Like the gasoline-powered variants of the General Motors truck twins, the 2024 GMC Sierra EV is very similar to the new Chevy Silverado EV. But while the Sierra has the same range and similar capabilities, it couldn't look more different than the Bowtie-wearing electric pickup. The Silverado is something you might expect to see out of Cyberpunk 2077, while the Sierra is, uhh, just a truck.
The Sierra EV does have some electric flair, to be clear. It gets the mandatory zero-grille treatment and some unique lighting elements, but outside of that, it's the same square-shouldered GMC we're used to. Look below at the two new EV pickups side-by-side and it's clear how different they are.
It appears like the two trucks likely share glass. After all, they both offer large panoramic roofs. Beyond that though, they very clearly have different bodywork. The sail on both trucks—the C-pillar—is obviously different, as is just about everything else. The Silverado EV resembles Chevy's lineup of passenger cars a lot more than the GMC. GMC, after all, doesn't have any passenger cars under its brand.
That's a constraint Chevy might've placed upon itself that GMC doesn't have to deal with. Take a look at the new Equinox EV, Blazer EV, or even the Bolt twins. They all resemble the Silverado. The only other EVs in GMC's lineup are two Hummers, so it's easy to be consistent and make a pickup that looks more like a classic truck.
The standout part of the GMC's front fascia is the three small horizontal elements in the headlights. They remind me of an animal claw slash of sorts, like the Monster energy drink logo. It's unclear when or why they illuminate, as they are not blinkers and don't appear to be part of the daytime running lights in promotional films. The actual headlights are located under the large daytime running lights, which is typical for new cars.
There aren't great shots of either vehicle's rear ends, however, we can tell the Chevy is once again the more unconventional of the two. It has taillights that sweep down the side of the bed and the elements inside the lenses are more stylized. The GMC is comparatively plain, but I believe that's what most GMC buyers will want.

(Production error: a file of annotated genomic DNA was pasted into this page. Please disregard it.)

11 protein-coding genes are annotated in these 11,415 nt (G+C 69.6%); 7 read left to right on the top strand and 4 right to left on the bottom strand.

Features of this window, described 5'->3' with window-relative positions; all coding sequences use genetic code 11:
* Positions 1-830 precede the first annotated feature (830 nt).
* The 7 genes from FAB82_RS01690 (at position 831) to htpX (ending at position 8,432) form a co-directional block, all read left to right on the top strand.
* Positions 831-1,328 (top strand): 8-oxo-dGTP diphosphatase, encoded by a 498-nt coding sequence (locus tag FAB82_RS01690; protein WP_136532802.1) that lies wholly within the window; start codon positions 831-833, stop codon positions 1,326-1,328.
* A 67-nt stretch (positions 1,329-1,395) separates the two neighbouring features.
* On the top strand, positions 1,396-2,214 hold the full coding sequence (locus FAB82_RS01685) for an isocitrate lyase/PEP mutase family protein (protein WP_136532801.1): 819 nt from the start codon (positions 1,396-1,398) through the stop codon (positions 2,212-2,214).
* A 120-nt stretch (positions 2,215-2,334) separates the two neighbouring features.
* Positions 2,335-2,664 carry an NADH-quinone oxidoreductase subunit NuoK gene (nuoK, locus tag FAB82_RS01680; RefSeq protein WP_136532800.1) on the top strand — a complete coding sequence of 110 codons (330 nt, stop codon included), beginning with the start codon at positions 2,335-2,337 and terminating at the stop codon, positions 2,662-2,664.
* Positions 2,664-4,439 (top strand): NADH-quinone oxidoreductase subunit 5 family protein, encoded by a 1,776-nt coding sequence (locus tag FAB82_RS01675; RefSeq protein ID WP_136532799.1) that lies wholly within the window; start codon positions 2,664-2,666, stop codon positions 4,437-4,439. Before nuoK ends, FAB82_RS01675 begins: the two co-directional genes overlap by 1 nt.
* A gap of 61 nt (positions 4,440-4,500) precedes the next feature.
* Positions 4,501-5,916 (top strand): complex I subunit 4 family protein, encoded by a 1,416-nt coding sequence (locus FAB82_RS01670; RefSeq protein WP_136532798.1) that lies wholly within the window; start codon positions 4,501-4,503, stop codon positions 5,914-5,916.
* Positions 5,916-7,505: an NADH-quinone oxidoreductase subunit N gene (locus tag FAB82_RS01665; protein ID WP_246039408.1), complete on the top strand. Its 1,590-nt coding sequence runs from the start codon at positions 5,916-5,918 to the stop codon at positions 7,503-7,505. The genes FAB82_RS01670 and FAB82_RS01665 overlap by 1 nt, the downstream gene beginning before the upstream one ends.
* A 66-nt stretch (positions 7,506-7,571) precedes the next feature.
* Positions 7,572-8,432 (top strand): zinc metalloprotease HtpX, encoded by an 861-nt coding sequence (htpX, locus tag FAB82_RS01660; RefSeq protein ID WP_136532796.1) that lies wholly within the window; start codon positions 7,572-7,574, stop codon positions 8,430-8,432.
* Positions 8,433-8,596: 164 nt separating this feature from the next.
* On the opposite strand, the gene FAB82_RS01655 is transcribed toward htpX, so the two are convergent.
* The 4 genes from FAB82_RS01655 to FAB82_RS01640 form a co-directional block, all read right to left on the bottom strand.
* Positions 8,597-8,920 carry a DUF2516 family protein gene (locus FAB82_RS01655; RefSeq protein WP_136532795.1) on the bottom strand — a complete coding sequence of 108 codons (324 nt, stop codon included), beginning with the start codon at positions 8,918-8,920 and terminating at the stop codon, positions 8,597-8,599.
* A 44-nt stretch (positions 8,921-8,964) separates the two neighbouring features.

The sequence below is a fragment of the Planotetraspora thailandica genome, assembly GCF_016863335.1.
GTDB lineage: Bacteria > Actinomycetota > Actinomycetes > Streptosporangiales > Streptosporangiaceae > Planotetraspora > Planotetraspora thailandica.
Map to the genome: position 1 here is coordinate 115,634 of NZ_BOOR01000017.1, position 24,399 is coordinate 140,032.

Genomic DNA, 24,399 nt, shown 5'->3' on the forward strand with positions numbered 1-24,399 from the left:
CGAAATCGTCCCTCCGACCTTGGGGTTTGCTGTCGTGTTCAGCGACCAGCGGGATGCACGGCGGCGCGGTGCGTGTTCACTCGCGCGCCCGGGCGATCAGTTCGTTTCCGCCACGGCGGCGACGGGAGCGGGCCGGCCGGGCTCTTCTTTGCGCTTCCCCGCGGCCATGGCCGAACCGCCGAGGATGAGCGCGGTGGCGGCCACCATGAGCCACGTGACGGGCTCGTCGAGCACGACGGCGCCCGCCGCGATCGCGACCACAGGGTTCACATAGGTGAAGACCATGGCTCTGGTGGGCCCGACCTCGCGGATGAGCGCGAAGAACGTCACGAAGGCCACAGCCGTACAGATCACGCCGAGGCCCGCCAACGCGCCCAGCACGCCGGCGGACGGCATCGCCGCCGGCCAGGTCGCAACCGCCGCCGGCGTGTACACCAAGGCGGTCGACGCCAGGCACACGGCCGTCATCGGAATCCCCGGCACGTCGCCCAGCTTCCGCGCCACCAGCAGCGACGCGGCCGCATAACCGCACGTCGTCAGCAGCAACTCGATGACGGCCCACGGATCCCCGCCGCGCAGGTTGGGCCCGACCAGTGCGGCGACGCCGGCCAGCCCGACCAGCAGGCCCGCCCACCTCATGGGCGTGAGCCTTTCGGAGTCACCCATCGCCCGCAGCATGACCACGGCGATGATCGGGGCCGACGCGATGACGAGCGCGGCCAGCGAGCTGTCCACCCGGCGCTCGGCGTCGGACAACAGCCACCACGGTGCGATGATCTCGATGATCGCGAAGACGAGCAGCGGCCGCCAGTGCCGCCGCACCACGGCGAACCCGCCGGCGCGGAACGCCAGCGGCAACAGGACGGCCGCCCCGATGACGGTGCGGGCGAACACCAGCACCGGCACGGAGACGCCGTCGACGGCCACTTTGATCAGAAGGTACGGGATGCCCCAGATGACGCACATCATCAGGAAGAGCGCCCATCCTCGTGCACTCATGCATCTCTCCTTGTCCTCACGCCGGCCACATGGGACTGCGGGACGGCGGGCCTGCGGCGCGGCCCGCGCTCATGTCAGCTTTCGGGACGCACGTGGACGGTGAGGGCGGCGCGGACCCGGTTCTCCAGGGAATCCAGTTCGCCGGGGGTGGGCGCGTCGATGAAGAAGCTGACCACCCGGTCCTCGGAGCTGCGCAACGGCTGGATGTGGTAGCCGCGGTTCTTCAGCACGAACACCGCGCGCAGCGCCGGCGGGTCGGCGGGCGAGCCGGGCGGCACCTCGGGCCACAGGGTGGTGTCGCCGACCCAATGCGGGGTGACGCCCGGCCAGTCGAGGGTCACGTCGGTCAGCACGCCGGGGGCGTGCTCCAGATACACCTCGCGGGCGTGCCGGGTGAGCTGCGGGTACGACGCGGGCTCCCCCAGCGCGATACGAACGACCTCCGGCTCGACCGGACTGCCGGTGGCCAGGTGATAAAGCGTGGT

The Sierra's more conservative styling might give it an advantage with buyers. It's a less risky design that resembles a conventional pickup more closely. It doesn't rattle any cages. The second is that both of these trucks have very long wheelbases and use big wheels to disguise that fact.
The Silverado EV will be the first pickup truck with 24-inch wheels, and it looks like those will be coming to the GMC, too. The difference is the GMC will be seen in a consistently higher spec than the Chevy, which, in Work Truck trim, definitely suffers from tiny wheel syndrome. That's not to mention the massive plastic front fascia the WT comes standard with.
A key factor for most people will likely be price. The Chevy Starts at around $40,000 while the GMC comes in at $50,000. Loaded-up, however, both models will cost significantly more than that. Are buyers willing to shell out another $10,000 just to get a more conventional-looking machine? The answer is probably yes.
Either way, the GMC will likely be the design that appeals to most buyers. It looks more like a conventional truck while at the same time appearing only slightly angry. The Chevy, in comparison, uses a lot more rounded edges, eschews conventional truck looks, and also looks very aggressive. That's not a bad thing, the truck is just bounding into new territory all at once. That might attract buyers who have never owned a pickup before, but it could also alienate other.
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